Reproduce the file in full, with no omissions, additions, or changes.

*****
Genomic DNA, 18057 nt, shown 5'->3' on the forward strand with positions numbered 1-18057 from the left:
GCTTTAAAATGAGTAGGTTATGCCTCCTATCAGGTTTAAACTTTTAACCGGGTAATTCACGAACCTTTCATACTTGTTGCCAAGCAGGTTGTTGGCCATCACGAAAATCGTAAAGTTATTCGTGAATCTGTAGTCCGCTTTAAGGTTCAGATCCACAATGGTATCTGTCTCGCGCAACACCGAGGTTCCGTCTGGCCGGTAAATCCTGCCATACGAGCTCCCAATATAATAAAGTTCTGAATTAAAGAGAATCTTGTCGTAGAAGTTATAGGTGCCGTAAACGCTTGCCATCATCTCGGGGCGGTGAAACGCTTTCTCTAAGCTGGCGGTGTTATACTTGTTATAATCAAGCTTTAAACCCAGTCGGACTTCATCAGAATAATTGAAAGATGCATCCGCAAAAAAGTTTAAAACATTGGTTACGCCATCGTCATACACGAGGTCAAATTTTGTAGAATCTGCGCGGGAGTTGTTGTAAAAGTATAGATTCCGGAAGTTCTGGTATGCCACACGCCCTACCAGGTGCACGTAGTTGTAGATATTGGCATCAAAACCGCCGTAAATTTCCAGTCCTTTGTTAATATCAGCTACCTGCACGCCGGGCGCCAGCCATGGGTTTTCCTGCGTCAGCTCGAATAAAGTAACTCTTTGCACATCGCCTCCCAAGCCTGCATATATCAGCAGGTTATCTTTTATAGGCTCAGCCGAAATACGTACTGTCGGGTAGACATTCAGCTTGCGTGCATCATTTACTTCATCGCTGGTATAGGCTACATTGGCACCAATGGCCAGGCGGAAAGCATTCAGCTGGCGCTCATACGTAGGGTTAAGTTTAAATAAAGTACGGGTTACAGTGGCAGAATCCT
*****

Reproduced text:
Genomic DNA, 18057 nt, shown 5'->3' on the forward strand with positions numbered 1-18057 from the left:
GCTTTAAAATGAGTAGGTTATGCCTCCTATCAGGTTTAAACTTTTAACCGGGTAATTCACGAACCTTTCATACTTGTTGCCAAGCAGGTTGTTGGCCATCACGAAAATCGTAAAGTTATTCGTGAATCTGTAGTCCGCTTTAAGGTTCAGATCCACAATGGTATCTGTCTCGCGCAACACCGAGGTTCCGTCTGGCCGGTAAATCCTGCCATACGAGCTCCCAATATAATAAAGTTCTGAATTAAAGAGAATCTTGTCGTAGAAGTTATAGGTGCCGTAAACGCTTGCCATCATCTCGGGGCGGTGAAACGCTTTCTCTAAGCTGGCGGTGTTATACTTGTTATAATCAAGCTTTAAACCCAGTCGGACTTCATCAGAATAATTGAAAGATGCATCCGCAAAAAAGTTTAAAACATTGGTTACGCCATCGTCATACACGAGGTCAAATTTTGTAGAATCTGCGCGGGAGTTGTTGTAAAAGTATAGATTCCGGAAGTTCTGGTATGCCACACGCCCTACCAGGTGCACGTAGTTGTAGATATTGGCATCAAAACCGCCGTAAATTTCCAGTCCTTTGTTAATATCAGCTACCTGCACGCCGGGCGCCAGCCATGGGTTTTCCTGCGTCAGCTCGAATAAAGTAACTCTTTGCACATCGCCTCCCAAGCCTGCATATATCAGCAGGTTATCTTTTATAGGCTCAGCCGAAATACGTACTGTCGGGTAGACATTCAGCTTGCGTGCATCATTTACTTCATCGCTGGTATAGGCTACATTGGCACCAATGGCCAGGCGGAAAGCATTCAGCTGGCGCTCATACGTAGGGTTAAGTTTAAATAAAGTACGGGTTACAGTGGCAGAATCCT